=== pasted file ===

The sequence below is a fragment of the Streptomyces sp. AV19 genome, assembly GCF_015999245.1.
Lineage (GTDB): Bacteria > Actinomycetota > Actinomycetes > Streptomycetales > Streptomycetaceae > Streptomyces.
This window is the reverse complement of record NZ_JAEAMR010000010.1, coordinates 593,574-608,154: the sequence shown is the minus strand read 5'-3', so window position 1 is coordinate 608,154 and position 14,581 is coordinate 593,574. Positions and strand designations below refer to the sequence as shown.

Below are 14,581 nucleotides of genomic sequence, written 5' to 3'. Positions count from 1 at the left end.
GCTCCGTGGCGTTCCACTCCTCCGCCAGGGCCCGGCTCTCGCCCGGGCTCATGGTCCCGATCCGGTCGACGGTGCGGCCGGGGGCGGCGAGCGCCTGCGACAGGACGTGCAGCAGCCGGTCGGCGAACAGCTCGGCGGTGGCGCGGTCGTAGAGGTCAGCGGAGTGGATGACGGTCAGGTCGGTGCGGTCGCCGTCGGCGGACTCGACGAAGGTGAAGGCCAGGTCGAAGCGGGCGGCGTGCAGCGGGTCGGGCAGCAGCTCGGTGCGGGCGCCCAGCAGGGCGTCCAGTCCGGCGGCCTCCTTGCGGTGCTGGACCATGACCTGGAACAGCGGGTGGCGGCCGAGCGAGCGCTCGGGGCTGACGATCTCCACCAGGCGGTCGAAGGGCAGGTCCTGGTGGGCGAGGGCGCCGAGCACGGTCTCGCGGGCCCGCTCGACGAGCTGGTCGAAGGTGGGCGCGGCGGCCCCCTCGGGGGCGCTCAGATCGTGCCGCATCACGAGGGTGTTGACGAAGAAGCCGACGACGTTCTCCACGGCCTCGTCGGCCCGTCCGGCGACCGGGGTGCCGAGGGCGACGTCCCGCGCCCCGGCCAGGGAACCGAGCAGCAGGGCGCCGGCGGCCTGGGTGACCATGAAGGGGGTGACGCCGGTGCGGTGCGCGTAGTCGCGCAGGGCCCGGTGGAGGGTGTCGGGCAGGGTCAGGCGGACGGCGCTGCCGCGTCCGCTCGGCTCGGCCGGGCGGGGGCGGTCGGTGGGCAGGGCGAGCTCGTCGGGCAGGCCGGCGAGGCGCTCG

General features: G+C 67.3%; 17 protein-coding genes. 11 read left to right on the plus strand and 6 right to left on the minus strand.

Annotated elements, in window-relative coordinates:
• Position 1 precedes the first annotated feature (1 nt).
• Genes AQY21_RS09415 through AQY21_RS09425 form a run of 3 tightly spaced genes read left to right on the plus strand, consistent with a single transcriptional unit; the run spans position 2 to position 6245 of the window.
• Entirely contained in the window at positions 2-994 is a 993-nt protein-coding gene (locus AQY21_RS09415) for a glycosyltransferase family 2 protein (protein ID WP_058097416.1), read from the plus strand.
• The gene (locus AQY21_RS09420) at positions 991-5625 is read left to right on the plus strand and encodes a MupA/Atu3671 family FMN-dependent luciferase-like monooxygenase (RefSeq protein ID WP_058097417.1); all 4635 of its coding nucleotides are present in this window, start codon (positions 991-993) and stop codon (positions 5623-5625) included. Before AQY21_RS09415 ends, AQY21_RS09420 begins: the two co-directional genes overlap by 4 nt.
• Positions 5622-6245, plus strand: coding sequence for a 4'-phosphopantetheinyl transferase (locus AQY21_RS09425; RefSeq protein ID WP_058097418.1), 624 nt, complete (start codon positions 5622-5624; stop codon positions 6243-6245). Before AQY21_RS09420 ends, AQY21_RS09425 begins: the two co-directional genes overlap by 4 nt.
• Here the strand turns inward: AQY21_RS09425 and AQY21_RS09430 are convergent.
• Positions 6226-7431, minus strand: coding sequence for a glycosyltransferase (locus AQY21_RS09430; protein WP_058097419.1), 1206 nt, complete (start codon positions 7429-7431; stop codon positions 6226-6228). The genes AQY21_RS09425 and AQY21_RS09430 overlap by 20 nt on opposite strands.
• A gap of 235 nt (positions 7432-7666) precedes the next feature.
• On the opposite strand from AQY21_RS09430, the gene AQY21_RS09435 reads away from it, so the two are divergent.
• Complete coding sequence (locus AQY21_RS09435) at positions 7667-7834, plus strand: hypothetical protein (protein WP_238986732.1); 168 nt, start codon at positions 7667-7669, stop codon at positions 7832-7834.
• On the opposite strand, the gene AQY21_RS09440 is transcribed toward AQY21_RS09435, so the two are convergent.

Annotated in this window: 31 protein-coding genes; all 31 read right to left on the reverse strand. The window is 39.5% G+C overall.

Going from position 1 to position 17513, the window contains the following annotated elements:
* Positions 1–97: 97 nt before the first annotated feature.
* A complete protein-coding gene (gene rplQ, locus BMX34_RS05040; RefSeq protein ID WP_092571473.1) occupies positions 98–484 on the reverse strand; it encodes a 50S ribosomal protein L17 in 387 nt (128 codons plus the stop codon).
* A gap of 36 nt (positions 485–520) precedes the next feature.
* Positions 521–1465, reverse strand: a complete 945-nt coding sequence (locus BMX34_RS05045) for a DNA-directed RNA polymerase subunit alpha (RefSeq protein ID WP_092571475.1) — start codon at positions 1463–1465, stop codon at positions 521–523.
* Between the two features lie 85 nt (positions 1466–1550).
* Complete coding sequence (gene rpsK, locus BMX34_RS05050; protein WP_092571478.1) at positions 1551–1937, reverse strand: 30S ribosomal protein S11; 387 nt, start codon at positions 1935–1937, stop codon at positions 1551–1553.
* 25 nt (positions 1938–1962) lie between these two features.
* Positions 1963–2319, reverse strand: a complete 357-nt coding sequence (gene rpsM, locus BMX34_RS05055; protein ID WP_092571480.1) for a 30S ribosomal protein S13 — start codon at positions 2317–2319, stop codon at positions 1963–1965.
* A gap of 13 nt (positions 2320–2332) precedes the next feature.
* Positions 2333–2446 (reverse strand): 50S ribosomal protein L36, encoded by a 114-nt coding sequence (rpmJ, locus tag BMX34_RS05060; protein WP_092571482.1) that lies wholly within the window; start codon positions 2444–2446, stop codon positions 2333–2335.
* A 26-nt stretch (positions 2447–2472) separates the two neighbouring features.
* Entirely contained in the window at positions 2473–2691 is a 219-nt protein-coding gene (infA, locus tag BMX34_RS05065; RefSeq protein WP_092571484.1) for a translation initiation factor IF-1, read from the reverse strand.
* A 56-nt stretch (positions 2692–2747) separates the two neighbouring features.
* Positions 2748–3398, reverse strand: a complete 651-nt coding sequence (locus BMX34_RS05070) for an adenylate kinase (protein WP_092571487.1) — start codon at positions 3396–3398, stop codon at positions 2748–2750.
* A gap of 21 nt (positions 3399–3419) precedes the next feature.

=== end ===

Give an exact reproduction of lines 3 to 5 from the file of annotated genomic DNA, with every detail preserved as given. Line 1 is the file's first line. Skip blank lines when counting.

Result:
This window is the reverse complement of record NZ_JAEAMR010000010.1, coordinates 593,574-608,154: the sequence shown is the minus strand read 5'-3', so window position 1 is coordinate 608,154 and position 14,581 is coordinate 593,574. Positions and strand designations below refer to the sequence as shown.

Below are 14,581 nucleotides of genomic sequence, written 5' to 3'. Positions count from 1 at the left end.
GCTCCGTGGCGTTCCACTCCTCCGCCAGGGCCCGGCTCTCGCCCGGGCTCATGGTCCCGATCCGGTCGACGGTGCGGCCGGGGGCGGCGAGCGCCTGCGACAGGACGTGCAGCAGCCGGTCGGCGAACAGCTCGGCGGTGGCGCGGTCGTAGAGGTCAGCGGAGTGGATGACGGTCAGGTCGGTGCGGTCGCCGTCGGCGGACTCGACGAAGGTGAAGGCCAGGTCGAAGCGGGCGGCGTGCAGCGGGTCGGGCAGCAGCTCGGTGCGGGCGCCCAGCAGGGCGTCCAGTCCGGCGGCCTCCTTGCGGTGCTGGACCATGACCTGGAACAGCGGGTGGCGGCCGAGCGAGCGCTCGGGGCTGACGATCTCCACCAGGCGGTCGAAGGGCAGGTCCTGGTGGGCGAGGGCGCCGAGCACGGTCTCGCGGGCCCGCTCGACGAGCTGGTCGAAGGTGGGCGCGGCGGCCCCCTCGGGGGCGCTCAGATCGTGCCGCATCACGAGGGTGTTGACGAAGAAGCCGACGACGTTCTCCACGGCCTCGTCGGCCCGTCCGGCGACCGGGGTGCCGAGGGCGACGTCCCGCGCCCCGGCCAGGGAACCGAGCAGCAGGGCGCCGGCGGCCTGGGTGACCATGAAGGGGGTGACGCCGGTGCGGTGCGCGTAGTCGCGCAGGGCCCGGTGGAGGGTGTCGGGCAGGGTCAGGCGGACGGCGCTGCCGCGTCCGCTCGGCTCGGCCGGGCGGGGGCGGTCGGTGGGCAGGGCGAGCTCGTCGGGCAGGCCGGCGAGGCGCTCG